Upon the death of Oliver Cromwell, his son Richard succeeding him as protector, Mr. Howe stood in the same relation to him of chaplain as he had done to the father; and was in his judgment very much averse tp Richard’s parting with his parliament, which he foresaw would prove his ruin. When the army had set Richard aside, Mr. Howe returned to his people at Great Torrington, among whom he continued till the act of uniformity took place August 24, 1662, after which he preached for some time in private houses in Devonshire. In April 1671 he went to Ireland, where he lived as chaplain to the lord Massarene in the parish of Antrim, and had leave from the bishop of the diocese and the metropolitan to preach in the public church of that town every Sunday in the afternoon, without submitting to any terms of conformity. In 1675, upon the death of Dr. Lazarus Seaman, he was chosen minister of his congregation, upon which he returned to England and settled at London, where he was highly respected, not only by his brethren in the ministry among the dissenters, but also by several eminent divines of the church of England, as Dr. Whichcot, Dr. Kidder, Dr. Fowler, Dr. Lucas, and others. In August 1685 he travelled beyond sea with the lord Wharton, and the year following settled at Utrecht, and took his turn in preaching at the English church in that city. In 1687, upon king James’s publishing his “Declaration for liberty of conscience,” Mr. Howe returned to London, where he died April 2, 1705, and was interred in the parish church of Allhallows Bread-street.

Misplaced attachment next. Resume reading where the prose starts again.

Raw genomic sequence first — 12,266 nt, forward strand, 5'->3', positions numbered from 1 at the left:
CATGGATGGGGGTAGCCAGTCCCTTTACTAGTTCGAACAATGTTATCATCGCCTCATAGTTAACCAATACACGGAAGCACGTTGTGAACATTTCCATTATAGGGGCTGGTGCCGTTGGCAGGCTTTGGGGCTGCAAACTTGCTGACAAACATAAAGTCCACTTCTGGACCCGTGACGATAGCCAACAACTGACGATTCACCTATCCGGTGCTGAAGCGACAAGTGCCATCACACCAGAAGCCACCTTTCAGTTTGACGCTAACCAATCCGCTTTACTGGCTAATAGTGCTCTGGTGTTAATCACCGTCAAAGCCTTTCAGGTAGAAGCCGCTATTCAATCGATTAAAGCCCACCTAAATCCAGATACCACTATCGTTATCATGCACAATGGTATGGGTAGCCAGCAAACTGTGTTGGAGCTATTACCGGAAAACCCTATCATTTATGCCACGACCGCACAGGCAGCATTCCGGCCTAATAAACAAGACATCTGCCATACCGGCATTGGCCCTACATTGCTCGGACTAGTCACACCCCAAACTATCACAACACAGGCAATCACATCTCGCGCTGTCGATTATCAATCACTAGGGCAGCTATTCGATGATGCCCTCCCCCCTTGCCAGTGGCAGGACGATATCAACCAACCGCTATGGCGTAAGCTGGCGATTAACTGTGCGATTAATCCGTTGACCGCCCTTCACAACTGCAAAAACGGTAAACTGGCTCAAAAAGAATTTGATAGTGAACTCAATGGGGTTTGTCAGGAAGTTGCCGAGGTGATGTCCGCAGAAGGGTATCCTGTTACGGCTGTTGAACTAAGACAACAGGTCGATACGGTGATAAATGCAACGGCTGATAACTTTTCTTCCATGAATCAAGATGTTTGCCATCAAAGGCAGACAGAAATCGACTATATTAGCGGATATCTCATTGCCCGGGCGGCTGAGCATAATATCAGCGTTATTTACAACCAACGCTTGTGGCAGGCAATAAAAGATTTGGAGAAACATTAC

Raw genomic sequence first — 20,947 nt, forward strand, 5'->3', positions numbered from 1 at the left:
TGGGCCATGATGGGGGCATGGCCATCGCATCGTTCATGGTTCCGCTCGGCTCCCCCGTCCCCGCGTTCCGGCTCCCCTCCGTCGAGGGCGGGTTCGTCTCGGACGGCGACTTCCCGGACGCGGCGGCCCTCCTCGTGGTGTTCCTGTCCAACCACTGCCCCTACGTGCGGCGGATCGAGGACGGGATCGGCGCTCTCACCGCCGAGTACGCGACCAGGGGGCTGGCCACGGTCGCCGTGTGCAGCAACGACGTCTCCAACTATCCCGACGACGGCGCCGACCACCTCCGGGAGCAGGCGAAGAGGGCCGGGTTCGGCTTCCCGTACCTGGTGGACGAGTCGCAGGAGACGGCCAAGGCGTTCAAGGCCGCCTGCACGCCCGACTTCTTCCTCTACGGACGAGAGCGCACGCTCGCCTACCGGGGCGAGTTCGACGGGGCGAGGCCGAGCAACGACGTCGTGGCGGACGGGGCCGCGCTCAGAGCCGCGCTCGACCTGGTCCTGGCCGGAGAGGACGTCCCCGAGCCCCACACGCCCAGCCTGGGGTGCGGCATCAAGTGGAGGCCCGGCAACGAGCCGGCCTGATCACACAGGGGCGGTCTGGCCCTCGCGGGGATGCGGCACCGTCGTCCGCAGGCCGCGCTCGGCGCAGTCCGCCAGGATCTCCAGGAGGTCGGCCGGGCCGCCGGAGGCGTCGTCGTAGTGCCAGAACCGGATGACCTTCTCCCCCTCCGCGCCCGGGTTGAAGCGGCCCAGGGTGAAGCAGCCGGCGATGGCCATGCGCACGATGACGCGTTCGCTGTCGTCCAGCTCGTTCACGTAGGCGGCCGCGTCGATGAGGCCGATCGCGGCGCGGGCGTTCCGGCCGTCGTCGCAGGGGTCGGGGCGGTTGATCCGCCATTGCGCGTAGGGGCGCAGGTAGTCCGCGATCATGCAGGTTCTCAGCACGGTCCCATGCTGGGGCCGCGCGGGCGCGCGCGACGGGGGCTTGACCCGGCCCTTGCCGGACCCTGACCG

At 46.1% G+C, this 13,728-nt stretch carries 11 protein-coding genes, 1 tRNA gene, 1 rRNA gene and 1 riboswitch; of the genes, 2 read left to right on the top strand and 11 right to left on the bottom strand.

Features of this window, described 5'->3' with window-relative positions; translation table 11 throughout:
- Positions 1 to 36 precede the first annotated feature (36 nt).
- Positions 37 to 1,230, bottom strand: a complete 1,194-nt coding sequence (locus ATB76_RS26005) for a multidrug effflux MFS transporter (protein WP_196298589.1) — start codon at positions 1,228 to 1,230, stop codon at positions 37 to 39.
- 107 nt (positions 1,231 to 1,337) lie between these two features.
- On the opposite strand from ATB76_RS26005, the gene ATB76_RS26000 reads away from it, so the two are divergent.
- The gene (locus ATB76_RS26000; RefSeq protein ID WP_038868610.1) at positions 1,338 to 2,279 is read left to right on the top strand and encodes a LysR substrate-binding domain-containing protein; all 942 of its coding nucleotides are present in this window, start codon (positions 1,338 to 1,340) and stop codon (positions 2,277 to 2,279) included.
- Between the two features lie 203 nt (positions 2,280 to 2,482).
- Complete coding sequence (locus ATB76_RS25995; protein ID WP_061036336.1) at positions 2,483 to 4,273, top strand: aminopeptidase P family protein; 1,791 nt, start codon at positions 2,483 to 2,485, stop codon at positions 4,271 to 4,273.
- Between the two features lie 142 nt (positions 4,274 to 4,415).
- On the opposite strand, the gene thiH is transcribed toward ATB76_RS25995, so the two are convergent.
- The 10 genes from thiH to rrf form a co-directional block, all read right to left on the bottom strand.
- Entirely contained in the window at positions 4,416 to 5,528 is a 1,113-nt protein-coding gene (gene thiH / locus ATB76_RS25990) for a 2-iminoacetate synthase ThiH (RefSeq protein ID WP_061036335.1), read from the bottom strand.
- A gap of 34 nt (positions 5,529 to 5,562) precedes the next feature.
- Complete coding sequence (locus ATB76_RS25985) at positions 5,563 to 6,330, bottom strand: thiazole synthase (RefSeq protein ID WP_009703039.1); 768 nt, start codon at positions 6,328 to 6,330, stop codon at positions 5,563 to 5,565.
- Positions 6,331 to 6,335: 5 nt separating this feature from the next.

Mr. Howe, abating his attachment to the family of the Usurper, was a man of more moderation than most of his brethren, and as a divine laboured zealously to promote the interests of real practical religion, and to diffuse a spirit of candour, charity, and mutual forbearance, among his dissenting brethren. He was a man of distinguished piety and virtue, of eminent intellectual endowments, and of | extensive learning. Granger says, “He was one of the most learned and polite writers among the dissenters. His reading in divinity was very extensive: he was a good Orientalist, and understood several of the modern languages.

Among his works are, 1. “A Treatise on the blessedness of the righteous,1668, 8vo. 2. “A Treatise on delighting in God,1674. 3. “Of thoughtfulness for the morrow;” and many sermons and discourses on several subjects. His whole works were printed in 1724, 2 vols. folio, with a life by Dr. Galamy. 1

1 Life by —Calamy. Gen. Dict. Biog. Brit. vol. VII. Birch’s Tillotson. Wilson’s Hist, of Dissenting Churches.